At some point, though, WCBS started showing a movie after “The Late Show.” It was “The Late Late Show” and it also used “The Syncopated Clock” as its theme. And then, sometime in the early 70s, it ran another “The Late Late Show” around 3 a.m., again with “The Syncopated Clock.” And then it added another around 4:30, again with the song.

And finally, it reached the next day. TV was on 24 hours a day. Other stations followed suit. Local stations left movies mostly for the cable channels. The test pattern and fuzzy gray screen and sermons and national anthem all disappeared. 

Or maybe they didn’t. I don’t watch TV much, and especially at 3:30 a.m. If I did, I’d watch live news on CNN or a movie on HBO or the prior evening’s Mets game. I wouldn’t watch infomercials or old sitcoms, but they’re around, too. Maybe there’s a test pattern I haven’t come across yet.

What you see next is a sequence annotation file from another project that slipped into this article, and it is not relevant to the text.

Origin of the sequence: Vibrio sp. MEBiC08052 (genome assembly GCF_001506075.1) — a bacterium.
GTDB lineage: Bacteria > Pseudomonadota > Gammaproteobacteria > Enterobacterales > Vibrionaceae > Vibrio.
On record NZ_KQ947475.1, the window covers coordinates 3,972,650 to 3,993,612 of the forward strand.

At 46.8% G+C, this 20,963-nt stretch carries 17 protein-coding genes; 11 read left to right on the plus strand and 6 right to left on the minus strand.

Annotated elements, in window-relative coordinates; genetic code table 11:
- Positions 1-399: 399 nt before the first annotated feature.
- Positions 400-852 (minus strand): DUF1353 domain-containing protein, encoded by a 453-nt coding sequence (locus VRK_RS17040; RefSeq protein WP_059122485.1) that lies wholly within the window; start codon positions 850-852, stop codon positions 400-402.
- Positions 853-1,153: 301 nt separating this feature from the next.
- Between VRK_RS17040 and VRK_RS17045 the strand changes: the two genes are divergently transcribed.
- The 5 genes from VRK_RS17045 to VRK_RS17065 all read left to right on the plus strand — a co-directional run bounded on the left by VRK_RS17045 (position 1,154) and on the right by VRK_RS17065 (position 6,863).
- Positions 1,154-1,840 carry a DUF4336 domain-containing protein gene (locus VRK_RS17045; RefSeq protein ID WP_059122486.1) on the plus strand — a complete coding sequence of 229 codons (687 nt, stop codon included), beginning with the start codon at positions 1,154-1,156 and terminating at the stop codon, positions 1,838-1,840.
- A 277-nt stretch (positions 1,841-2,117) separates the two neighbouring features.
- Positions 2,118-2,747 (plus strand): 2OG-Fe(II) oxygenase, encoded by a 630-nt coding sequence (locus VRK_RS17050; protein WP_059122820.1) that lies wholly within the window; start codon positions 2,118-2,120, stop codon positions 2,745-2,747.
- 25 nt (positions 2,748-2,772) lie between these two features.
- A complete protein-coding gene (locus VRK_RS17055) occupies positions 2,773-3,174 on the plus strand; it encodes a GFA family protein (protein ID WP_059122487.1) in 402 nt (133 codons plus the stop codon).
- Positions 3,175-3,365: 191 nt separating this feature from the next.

So “The Syncopated Clock” is kind of a Rosebud for me. It reminds me of a different time when I was younger and things were different.

Notice I don’t say better. I can’t say better. Somebody must want to watch TV at 3:30 if all these channels are on the air at that time.

For those people, all today is is the 108th birthday of Leroy Anderson, who wrote “Sleigh Ride.”

And they’re ticked off that I’m putting a holiday song in their head six months ahead of Christmas.